“Morse code continues to be an inexpensive and efficient means of communication for many states throughout the globe,” said Senior Chief Cryptologic Technician (Collection) (IDW/NAC/SW/AW) Tony Gonzales, CTR rate training manager for CID headquarters. “Manual Morse operators here at Corry Station are learning a skill set that has stood the test of time. Many of our most senior CTRs began their careers as Manual Morse operators.”
[…]“There is something special about learning a skill that Sailors have been performing since World War II,” said Gonzales. “The connection between the past, present and future cryptologic technician (collection) is rarely seen in our line of work as technologies are forever changing.”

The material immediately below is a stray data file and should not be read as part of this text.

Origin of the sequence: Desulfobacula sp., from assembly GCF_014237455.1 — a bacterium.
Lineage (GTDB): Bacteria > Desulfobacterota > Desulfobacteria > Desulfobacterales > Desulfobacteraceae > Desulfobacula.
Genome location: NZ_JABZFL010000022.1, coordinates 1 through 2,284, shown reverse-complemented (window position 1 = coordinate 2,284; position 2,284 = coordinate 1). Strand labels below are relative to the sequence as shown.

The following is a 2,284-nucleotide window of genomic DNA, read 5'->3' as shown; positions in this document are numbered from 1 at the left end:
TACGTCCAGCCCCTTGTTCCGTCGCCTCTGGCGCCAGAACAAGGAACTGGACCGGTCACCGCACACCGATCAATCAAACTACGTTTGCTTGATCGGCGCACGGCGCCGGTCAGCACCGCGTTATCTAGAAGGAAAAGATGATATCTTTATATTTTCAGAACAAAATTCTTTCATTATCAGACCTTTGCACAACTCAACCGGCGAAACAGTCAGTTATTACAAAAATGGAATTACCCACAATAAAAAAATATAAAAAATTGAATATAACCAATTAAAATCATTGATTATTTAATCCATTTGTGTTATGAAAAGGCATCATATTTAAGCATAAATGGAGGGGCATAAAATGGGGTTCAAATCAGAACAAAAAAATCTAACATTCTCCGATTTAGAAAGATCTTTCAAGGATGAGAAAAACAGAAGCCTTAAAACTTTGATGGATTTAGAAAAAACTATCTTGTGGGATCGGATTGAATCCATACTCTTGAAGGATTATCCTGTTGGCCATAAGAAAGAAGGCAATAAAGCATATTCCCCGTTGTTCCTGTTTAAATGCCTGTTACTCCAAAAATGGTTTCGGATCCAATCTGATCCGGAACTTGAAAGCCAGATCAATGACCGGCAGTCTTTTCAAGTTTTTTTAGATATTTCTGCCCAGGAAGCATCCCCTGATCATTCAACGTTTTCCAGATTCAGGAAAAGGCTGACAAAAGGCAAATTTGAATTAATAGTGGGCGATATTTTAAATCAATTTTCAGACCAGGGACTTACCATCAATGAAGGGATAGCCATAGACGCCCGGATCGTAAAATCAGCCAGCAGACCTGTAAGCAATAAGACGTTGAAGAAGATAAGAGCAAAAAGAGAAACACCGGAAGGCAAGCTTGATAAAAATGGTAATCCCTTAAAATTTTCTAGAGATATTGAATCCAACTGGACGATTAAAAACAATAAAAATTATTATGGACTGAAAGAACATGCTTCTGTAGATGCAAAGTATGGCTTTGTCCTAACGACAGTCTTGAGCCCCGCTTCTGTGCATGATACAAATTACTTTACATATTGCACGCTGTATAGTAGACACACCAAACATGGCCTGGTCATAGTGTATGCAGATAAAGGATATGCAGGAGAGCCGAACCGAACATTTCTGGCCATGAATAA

SWLing Post contributor, Jim Clary (ND9M/VQ9JC) contacted me in June to obtain details about the BBC’s Midwinter broadcast to the British Antarctic Survey Team. Jim has been working on board the USNS Sgt William R Button since mid-June. While on board Jim has no web access, but he can send and receive emails and some files. I kept Jim informed about the time and frequencies of the BAS broadcast.
Jim had hoped to make a recording of the Midwinter broadcast at sea, but timing and some technical problems got in the way and he missed the bulk of the 30 minute program.
That’s okay, though, because Jim is an avid SWL and ham radio operator. During time off, he has logged a number of stations, so I asked if he would consider making a recording for us. I mean, SWLing from a Navy ship?! How cool is that?!
Within a week, Jim sent me a recording of the Voice of Korea. Here are some of his notes: